Turkish firm to make investment to breathe life into Nigerian textile industry

YarnsandFibers News Bureau 2017-09-14 10:00:00 – Africa

Kaduna, Nigeria, once a textile boom city, having factories that churned out African prints, bed linens, lace and fabrics to decorate homes due to soaring production cost, power shortage and foreign imports, resulting in seven of its 10 textile companies to close down and several people unemployed. Their fortunes could change after a Turkish company announced plans to invest $15 million to reopen one of the factories.

A Turkish company plans to invest millions to reactivate the collapsed Kaduna Textile factory that was once a giant in Nigeria's massive textile industry during the 80s, said the New Nigeria Development Company (NNDC) after a meeting with the Turkish business delegation at the NNDC’s head office in Kaduna.

The delegation had earlier inspected the site of the firm and the Defence Industries Corporation of Nigeria, both at the Kakuri Industrial Layout in Kaduna.

The Group Managing Director, Dr. Ahmed Musa said that the NNDC and the Turkish firm would invest the amount in revitalising the Kaduna Textile.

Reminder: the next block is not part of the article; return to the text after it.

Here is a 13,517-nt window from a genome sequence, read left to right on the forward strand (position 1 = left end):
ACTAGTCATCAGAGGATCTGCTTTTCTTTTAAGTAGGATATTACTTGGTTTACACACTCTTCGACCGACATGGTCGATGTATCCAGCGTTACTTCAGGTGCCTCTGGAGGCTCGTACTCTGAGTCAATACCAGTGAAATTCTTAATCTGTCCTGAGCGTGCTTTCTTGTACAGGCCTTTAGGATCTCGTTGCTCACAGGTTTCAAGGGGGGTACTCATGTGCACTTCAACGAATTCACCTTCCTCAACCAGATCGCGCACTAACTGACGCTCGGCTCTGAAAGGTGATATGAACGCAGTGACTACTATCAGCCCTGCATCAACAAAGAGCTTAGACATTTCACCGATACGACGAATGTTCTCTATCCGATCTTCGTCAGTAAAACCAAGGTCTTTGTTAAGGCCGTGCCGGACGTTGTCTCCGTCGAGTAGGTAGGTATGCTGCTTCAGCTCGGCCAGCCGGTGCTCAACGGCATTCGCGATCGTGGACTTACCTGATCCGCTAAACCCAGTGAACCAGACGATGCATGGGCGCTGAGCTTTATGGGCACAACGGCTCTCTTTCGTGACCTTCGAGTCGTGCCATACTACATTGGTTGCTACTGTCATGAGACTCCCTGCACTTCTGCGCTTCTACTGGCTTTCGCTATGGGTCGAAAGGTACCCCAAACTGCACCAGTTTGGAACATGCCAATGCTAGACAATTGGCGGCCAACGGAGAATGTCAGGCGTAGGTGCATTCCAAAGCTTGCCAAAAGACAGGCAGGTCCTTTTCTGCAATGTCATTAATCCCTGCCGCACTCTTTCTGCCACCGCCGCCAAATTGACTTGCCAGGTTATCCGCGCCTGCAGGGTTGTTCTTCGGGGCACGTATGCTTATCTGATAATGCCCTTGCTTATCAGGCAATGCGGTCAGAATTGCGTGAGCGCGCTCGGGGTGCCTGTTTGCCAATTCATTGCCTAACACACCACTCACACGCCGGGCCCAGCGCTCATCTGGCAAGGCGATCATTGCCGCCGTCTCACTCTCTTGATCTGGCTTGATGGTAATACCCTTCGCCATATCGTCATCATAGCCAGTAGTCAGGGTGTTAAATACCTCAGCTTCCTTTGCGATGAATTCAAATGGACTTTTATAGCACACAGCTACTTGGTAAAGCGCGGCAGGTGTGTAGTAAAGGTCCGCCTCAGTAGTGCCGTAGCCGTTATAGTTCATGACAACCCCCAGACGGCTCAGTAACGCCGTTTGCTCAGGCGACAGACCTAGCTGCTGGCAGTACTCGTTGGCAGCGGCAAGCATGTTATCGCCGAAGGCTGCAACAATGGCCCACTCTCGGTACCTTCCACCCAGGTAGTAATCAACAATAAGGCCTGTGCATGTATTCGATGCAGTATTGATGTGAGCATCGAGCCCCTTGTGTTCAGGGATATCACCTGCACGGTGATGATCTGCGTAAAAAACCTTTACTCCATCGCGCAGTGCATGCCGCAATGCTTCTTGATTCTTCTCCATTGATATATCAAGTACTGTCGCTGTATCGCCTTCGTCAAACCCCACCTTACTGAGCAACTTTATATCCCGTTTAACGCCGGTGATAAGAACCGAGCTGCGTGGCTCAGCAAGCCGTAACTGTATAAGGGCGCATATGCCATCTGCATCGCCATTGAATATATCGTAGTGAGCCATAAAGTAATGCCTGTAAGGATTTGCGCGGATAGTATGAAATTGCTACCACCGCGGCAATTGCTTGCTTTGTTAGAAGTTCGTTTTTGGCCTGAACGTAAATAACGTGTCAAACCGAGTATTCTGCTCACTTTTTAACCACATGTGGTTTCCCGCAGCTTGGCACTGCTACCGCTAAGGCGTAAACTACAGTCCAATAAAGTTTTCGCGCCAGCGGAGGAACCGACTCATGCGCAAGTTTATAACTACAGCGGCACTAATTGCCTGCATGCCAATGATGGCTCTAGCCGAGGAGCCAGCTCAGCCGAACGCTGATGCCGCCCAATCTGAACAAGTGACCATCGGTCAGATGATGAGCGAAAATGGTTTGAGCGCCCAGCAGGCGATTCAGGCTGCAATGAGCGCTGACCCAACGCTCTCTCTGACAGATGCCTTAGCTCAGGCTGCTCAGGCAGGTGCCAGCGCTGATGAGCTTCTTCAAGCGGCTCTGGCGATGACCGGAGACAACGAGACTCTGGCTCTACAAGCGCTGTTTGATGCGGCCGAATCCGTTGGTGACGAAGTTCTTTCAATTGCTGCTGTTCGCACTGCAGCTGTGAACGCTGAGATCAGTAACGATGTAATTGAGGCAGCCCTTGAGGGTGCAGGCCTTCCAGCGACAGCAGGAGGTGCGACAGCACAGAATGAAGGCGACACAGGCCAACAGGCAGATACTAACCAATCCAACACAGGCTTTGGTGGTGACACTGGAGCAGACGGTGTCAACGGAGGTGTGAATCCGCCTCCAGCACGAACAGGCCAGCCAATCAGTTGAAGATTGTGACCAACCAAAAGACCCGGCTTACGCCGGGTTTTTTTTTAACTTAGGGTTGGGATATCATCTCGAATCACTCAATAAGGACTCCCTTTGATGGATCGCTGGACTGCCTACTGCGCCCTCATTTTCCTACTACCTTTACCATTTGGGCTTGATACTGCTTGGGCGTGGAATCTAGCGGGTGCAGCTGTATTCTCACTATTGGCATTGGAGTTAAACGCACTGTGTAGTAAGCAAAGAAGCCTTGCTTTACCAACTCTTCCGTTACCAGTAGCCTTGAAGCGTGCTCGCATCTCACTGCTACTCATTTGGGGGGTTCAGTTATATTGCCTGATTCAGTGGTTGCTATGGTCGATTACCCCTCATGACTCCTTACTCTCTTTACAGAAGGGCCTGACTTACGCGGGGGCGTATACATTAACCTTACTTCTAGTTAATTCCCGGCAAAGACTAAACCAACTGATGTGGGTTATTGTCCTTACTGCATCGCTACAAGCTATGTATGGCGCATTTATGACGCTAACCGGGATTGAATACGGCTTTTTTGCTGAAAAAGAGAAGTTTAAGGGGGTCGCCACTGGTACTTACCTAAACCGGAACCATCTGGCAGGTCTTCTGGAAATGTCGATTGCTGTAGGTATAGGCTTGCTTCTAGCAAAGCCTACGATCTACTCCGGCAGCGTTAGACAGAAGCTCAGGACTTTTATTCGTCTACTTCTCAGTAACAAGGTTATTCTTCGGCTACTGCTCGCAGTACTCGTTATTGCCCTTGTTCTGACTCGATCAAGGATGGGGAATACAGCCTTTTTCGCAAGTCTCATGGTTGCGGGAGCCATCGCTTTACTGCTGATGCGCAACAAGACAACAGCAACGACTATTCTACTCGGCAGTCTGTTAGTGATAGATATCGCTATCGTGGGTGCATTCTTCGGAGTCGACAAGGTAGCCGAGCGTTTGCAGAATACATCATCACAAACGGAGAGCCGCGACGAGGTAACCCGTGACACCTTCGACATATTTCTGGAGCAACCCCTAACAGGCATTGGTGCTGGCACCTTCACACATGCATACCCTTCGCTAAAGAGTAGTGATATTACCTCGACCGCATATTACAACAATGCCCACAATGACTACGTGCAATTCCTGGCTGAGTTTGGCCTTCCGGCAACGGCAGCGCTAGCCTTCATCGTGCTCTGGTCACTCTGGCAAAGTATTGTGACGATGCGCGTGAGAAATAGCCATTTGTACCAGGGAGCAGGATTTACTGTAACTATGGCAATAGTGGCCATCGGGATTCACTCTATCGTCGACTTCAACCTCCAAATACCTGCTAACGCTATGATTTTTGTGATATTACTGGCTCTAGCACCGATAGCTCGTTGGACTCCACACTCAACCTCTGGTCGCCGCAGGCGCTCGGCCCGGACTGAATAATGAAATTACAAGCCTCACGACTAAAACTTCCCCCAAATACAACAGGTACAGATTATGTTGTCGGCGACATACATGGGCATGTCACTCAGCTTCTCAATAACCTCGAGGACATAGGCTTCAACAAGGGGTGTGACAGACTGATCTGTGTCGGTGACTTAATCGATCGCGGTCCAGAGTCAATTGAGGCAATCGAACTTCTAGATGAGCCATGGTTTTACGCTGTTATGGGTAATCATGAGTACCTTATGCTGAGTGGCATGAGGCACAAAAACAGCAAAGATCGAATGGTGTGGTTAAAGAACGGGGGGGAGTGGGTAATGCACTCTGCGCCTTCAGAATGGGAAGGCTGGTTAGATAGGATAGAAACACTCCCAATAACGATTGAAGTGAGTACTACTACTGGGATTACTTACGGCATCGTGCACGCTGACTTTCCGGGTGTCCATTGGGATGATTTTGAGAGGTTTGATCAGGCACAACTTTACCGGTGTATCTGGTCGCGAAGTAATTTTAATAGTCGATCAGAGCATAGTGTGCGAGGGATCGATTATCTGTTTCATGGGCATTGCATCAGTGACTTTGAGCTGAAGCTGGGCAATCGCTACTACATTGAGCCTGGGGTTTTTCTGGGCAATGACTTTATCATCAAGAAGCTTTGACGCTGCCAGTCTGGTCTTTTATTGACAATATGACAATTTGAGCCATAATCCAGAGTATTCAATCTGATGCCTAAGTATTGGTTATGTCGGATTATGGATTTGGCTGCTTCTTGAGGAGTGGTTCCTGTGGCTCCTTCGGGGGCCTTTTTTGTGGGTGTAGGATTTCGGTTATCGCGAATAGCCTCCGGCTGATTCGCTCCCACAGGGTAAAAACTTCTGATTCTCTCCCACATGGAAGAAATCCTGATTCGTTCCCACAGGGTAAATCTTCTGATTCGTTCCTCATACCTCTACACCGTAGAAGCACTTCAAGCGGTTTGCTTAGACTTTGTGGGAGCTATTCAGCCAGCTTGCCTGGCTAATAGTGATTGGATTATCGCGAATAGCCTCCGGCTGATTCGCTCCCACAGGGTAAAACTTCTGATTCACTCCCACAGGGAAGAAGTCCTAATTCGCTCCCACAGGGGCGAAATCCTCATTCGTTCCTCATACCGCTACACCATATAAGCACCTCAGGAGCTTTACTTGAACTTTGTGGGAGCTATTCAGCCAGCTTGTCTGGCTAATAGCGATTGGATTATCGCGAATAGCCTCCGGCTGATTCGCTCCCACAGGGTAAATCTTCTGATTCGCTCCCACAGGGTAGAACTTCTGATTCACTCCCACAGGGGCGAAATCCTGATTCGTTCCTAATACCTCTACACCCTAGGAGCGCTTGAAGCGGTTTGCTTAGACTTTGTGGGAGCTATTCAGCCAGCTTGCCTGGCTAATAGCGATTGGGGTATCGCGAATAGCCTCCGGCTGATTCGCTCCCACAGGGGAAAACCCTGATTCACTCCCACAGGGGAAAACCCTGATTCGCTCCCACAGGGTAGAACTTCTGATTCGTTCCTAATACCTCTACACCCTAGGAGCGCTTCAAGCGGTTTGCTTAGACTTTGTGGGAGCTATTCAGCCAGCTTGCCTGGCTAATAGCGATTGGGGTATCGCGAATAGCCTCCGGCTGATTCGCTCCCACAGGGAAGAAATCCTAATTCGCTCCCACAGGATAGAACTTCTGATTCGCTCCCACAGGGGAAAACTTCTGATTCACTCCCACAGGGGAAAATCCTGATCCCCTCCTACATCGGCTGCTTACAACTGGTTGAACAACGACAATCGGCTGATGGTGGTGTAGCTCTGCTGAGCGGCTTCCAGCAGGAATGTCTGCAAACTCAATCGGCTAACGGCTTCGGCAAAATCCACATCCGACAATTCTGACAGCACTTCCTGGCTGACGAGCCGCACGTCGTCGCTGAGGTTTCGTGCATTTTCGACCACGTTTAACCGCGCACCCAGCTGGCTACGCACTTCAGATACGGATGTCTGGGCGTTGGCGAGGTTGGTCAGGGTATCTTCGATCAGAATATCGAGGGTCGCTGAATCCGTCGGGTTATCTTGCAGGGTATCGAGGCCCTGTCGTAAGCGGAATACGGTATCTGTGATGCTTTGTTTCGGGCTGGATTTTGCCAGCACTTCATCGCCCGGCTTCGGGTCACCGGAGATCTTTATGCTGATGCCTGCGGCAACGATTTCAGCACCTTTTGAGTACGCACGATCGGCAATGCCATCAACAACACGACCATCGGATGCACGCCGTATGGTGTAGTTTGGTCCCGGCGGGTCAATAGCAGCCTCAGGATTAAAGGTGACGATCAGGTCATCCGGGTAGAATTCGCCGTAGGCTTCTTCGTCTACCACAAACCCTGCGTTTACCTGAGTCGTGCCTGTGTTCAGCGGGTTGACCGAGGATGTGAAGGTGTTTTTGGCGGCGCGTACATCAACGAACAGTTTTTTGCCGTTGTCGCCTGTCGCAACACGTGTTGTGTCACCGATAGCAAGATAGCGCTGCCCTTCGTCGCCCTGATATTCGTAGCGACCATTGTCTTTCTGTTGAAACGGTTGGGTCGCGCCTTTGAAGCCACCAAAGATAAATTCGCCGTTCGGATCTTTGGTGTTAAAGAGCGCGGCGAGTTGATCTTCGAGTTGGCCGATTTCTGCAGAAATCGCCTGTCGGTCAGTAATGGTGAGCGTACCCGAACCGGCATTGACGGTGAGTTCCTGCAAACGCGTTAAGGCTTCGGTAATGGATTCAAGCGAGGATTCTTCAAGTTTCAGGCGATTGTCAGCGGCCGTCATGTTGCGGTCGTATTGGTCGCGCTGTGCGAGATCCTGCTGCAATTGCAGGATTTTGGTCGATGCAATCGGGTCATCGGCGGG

According to the proposal, the Turkish firm will provide 35 percent of the amount, the Federal Government 45 percent and KTL will give 20 percent of the funds.

The Kaduna Textile Limited (KTL) would produce uniform needs for the Nigerian Armed Forces as well as the Police and other paramilitary agencies in the country, and across the West Africa subregion.

Revamping the KTL would boost the economy of Kaduna state and create employment opportunities to the unemployed youths within and outside the state.

The KTL was established in 1957, operated a large integrated textile mill, producing various kinds of garments. The company, currently in a state of comatose, started operation in November 1957, spinning country’s cotton and later in January 1958, went into full production of unbleached grey bafts.

In 1961, it began the production of finished garments. The firm was financed by the Northern Nigeria regional Marketing Board and the region’s development corporation and was managed by an expatriate firm, David Whitehead & Sons. It was closed down in 2000 following various financial crises and inadequate power supply.

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